After?failing to prevent?the reelection of European Council President Donald Tusk, Poland lashed out for the EU for a summit in Brussels Thursday only to find itself isolated, as leaders shrugged off Prime Minister?Beata Szyd?o’s threats to?block?the Council’s?formal summit conclusions in protest.
The reappointment of Tusk, a previous Polish prime minister,?was at the first try that the EU, which generally has a tendency to prize?consensus and collegiality specifically, acted to name a senior leader across the bitter objections from the candidate’s home country. Previously, the Council president was always chosen by acclamation.
But not even close to seeming rattled because of the discord, EU leaders expressed confidence that they not let a petty Polish domestic political dispute take precedence covering the Continent’s collective interests. In?several cases, they laughed at Poland’s expense, saying Warsaw’s efforts had only helped Tusk.
“I haven’t any purpose of being surprised by Polish mood swings,” Belgian Prime Minister?Charles Michel said on a news conference. “This was a lot more the translation, the export, to the European a higher level an interior national political question. Nobody was duped by?that.”
With a smile, Michel added, “Maybe, finally, Poland succeeded in performing a good campaign simply Donald Tusk.”
While some officials, including Tusk, experimented with extend an olive branch, there were also discussion on how Poland might pay a fee for the actions, including stepped-up efforts in Brussels to carry Warsaw responsible for alleged rule-of-law violations, and potentially more rigorous scrutiny of that national finances.
“I definitely won’t accept any document from this summit” -?Beata Szyd?o
European Commission Vice President Valdis?Dombrovskis appeared to fire an alert shot Thursday evening whilst tweeted: “Despite robust growth, #Poland’s budget deficit is projected at Three percent of GDP in 2018, which is way to obtain concern.”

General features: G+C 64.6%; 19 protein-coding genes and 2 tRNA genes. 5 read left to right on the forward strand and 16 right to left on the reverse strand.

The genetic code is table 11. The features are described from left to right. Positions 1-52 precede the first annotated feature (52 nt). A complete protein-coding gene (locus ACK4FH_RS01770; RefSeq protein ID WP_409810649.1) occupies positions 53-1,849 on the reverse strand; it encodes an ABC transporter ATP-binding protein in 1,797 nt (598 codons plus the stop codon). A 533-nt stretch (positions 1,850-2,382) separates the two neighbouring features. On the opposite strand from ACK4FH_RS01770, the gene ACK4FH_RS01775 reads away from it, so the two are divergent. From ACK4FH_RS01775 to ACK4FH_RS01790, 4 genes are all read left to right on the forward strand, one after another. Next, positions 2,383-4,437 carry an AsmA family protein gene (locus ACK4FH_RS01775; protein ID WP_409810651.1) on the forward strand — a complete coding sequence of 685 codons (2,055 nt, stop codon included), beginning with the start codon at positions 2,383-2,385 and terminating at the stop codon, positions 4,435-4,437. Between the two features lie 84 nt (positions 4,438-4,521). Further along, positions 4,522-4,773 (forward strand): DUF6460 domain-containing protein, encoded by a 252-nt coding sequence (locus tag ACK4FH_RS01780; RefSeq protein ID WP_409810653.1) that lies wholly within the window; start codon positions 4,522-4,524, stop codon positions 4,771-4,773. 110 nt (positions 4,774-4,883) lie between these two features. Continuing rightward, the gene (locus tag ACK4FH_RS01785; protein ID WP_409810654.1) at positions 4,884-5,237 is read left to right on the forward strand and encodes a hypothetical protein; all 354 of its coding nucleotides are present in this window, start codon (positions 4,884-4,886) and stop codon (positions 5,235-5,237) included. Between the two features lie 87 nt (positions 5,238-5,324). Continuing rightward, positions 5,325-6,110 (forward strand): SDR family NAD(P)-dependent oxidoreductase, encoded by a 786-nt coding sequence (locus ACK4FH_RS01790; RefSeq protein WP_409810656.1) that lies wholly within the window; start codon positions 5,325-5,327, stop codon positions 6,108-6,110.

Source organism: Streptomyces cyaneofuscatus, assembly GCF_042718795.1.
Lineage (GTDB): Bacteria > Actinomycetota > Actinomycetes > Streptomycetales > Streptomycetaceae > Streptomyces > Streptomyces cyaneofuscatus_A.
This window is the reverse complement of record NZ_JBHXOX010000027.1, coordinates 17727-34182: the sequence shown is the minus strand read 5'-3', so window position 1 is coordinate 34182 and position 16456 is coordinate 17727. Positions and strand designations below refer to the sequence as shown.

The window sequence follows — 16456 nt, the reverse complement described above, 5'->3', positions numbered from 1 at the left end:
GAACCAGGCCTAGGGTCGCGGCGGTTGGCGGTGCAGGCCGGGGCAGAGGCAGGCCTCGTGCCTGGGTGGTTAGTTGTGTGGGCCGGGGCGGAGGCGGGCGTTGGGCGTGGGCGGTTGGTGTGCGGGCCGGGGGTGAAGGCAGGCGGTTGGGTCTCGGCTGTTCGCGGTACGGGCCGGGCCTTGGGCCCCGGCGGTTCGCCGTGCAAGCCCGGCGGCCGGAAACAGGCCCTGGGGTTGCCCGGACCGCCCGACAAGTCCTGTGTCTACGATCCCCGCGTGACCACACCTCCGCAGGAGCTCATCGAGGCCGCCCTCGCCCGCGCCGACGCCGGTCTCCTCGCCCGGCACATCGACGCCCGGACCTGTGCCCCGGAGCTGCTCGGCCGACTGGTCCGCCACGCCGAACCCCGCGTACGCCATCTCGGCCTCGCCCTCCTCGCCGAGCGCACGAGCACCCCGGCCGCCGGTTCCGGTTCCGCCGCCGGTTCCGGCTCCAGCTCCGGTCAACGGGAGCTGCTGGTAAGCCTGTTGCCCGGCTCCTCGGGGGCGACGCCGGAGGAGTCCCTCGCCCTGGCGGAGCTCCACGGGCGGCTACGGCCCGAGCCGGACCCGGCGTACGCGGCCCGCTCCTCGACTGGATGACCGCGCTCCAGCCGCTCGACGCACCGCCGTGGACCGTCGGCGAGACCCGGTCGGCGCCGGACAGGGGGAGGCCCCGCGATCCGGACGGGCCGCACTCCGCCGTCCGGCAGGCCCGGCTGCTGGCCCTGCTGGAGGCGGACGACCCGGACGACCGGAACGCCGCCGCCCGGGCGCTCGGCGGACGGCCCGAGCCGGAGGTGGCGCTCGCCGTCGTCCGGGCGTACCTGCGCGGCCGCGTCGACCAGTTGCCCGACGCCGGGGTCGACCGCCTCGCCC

At her very own defiant news conference,?Szyd?o denounced the Council’s prefer Tusk – 27 to – over Poland’s objection, and insisted that Poland’s refusal to endorse the summit conclusions would render the meeting meaningless?- a spot that other leaders said was legally and politically false.
“It’s clearly written that summits end with conclusions,” Szyd?o said. “If one country doesn’t accept it, it indicates the summit will not be relevant. If these days there are methods to look for a different solution, that just implies that there aren’t any rules and Poland doesn’t concur with this. I definitely won’t accept any document out of this summit.”
However, speculation that Szyd?o would walk out of the meeting proved overblown. In truth, she took an enthusiastic part in discussions later while in the day, noting Poland’s strong economic performance and expressing satisfaction at economic growth all over the EU, reported by the state run who had previously been present.
Poland’s opposition to Tusk was almost not a surprise. The?leader of the governing Law and Justice party in Warsaw, Jaros?aw Kaczy